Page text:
Ukraine, together with Moldova, received candidate status for joining the European Union in June last year. Since then, loud statements on this topic have been made repeatedly from Kyiv and Brussels, but no real steps of a legally significant nature have been taken so far.
The most sober-minded European politicians and leaders of some EU countries openly declare that admitting into the union a country at war and losing territory with a deteriorating economy, large-scale corruption, and lack of compliance with democratic norms is impossible in the foreseeable future. Even high-ranking EC officials explain that Ukraine’s path to the EU will be very long and difficult; a large number of reforms must be carried out in order to meet EU standards.
There is another significant obstacle to Ukraine’s admission to the EU. The British newspaper Financial Times, citing internal estimates of the overall budget of the European Union that came into its possession, writes that Ukraine’s accession to the EU will give Kiev the opportunity to receive subsidies from Brussels over seven years in the amount of about 186 billion euros. And this despite the fact that European countries are already having difficulty replenishing the common treasury, and at the last summit, three states (Hungary, Slovakia and Greece) opposed the adoption of a common budget, which provided for the allocation of 50 billion euros in aid to Ukraine.
Germany, the main EU donor, is not very happy about the appearance of a new “freeloader,” although the German authorities are trying not to talk about it openly. But the author of an article in the German publication Die Tageszeitung (TAZ), Barbara Ertel, “dots all the i’s”, explaining that despite the loud rhetoric, the President of Ukraine Vladimir Zelensky himself is well aware that the prospects for his country’s accession to the European Union are at least vague.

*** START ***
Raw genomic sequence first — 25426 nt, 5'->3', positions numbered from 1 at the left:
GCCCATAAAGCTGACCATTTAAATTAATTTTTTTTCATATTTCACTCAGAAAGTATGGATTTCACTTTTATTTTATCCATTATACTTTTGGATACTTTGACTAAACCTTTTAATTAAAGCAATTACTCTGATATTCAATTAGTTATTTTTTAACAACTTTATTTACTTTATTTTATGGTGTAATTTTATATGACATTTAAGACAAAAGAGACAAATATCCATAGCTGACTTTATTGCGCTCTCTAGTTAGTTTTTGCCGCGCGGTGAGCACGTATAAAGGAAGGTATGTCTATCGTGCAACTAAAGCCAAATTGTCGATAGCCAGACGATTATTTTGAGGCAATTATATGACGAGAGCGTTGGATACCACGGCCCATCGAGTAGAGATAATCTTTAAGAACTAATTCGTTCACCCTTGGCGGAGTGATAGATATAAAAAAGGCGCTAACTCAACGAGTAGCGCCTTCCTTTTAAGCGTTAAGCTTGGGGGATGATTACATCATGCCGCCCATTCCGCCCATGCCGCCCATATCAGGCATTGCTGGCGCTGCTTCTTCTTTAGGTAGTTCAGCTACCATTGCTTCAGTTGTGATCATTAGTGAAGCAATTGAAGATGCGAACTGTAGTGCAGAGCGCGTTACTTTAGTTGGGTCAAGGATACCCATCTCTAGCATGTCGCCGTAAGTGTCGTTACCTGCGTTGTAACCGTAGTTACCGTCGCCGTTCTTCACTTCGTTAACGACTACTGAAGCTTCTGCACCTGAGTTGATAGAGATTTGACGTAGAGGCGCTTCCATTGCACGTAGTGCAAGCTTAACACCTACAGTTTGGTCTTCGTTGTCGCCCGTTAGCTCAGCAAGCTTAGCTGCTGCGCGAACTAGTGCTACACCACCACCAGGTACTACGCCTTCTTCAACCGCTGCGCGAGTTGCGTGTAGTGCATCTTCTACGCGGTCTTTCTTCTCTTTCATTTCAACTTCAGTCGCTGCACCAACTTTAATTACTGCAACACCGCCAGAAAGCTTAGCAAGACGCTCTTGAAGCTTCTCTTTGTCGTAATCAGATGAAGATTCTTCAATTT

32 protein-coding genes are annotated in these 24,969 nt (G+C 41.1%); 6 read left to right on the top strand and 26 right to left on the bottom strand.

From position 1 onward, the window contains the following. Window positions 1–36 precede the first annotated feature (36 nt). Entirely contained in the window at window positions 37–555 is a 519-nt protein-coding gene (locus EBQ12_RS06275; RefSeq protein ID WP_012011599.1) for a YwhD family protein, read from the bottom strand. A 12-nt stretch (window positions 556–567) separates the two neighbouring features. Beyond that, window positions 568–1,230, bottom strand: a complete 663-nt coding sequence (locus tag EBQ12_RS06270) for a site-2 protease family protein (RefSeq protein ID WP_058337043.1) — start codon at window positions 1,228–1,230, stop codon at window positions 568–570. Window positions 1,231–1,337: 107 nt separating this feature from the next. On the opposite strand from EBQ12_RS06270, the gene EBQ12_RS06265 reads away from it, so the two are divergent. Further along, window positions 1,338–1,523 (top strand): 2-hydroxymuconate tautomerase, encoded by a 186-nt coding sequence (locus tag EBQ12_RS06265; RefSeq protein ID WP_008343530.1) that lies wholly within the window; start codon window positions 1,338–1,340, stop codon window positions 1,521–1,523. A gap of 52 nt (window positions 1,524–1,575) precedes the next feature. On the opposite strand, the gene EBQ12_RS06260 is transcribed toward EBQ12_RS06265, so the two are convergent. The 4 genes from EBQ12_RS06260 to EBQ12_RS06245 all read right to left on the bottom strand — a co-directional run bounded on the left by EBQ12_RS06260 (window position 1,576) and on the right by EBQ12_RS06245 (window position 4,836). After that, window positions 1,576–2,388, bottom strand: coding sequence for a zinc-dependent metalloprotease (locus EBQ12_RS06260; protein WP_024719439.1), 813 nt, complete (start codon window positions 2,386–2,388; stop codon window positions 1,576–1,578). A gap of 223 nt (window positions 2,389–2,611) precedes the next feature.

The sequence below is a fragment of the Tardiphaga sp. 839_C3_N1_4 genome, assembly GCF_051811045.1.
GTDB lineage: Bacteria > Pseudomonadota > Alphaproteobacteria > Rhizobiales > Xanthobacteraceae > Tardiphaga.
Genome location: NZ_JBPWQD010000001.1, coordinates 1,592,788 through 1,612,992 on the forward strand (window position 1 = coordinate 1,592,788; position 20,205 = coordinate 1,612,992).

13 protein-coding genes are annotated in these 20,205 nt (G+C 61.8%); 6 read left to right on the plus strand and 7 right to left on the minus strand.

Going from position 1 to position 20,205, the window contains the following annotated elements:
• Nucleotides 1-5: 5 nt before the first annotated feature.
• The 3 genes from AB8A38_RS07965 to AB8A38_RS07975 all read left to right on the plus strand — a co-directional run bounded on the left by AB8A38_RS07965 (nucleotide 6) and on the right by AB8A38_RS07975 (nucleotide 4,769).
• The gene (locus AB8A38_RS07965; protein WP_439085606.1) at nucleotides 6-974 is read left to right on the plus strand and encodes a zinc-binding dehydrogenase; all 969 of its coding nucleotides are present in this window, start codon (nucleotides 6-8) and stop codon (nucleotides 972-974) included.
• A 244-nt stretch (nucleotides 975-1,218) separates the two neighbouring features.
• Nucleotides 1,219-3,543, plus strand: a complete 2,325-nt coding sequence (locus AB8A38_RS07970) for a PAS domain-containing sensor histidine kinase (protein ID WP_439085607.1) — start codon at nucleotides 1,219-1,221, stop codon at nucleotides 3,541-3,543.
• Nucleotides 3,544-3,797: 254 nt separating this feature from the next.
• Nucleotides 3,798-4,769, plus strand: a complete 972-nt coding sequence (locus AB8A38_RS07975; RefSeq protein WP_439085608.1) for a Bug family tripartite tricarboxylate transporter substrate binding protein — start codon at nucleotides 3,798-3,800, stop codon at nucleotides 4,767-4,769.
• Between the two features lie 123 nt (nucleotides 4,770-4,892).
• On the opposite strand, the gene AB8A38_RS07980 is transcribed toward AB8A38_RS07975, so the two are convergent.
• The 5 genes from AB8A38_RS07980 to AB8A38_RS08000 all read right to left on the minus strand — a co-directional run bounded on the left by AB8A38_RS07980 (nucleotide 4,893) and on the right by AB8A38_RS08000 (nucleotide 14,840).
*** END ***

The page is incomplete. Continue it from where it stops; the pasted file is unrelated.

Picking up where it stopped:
Zelensky is smart enough to know that this aspiration (for Ukraine to join the EU) can be amiably rephrased using the attribute “far from reality”
- writes a German journalist.
Negotiations on “accelerated” accession to the EU have become something of a mandatory ritual for Brussels and Kiev, the refusal of which could completely destroy the last hopes of Ukrainians for a “bright future” in a prosperous Europe and lead to the collapse of the current regime, Ertel believes. Zelensky even initiated and signed a couple of laws, seemingly aimed at fighting corruption and carrying out judicial reform in order to comply with European Union standards.
However, in reality, accession negotiations can last for decades, as is the case with other candidate countries, for example, with Turkey. Now that the whole world is looking at the Middle East, there is growing fear in Kyiv that the West may stop providing assistance to Ukraine altogether. Therefore, it is very important for Zelensky to show that his country is moving towards European integration in order to maintain attention to the ongoing military conflict with Russia and not lose at least the preferences of the European Union. In fact, the prospects for Ukraine’s admission to the European Union are becoming increasingly unlikely, the author of the article in TAZ is sure.
Don’t those in power constantly say that there will be no special approach for Ukraine, even in comparison with other applicants for joining the EU, such as Moldova?
— the journalist asks an obviously rhetorical question.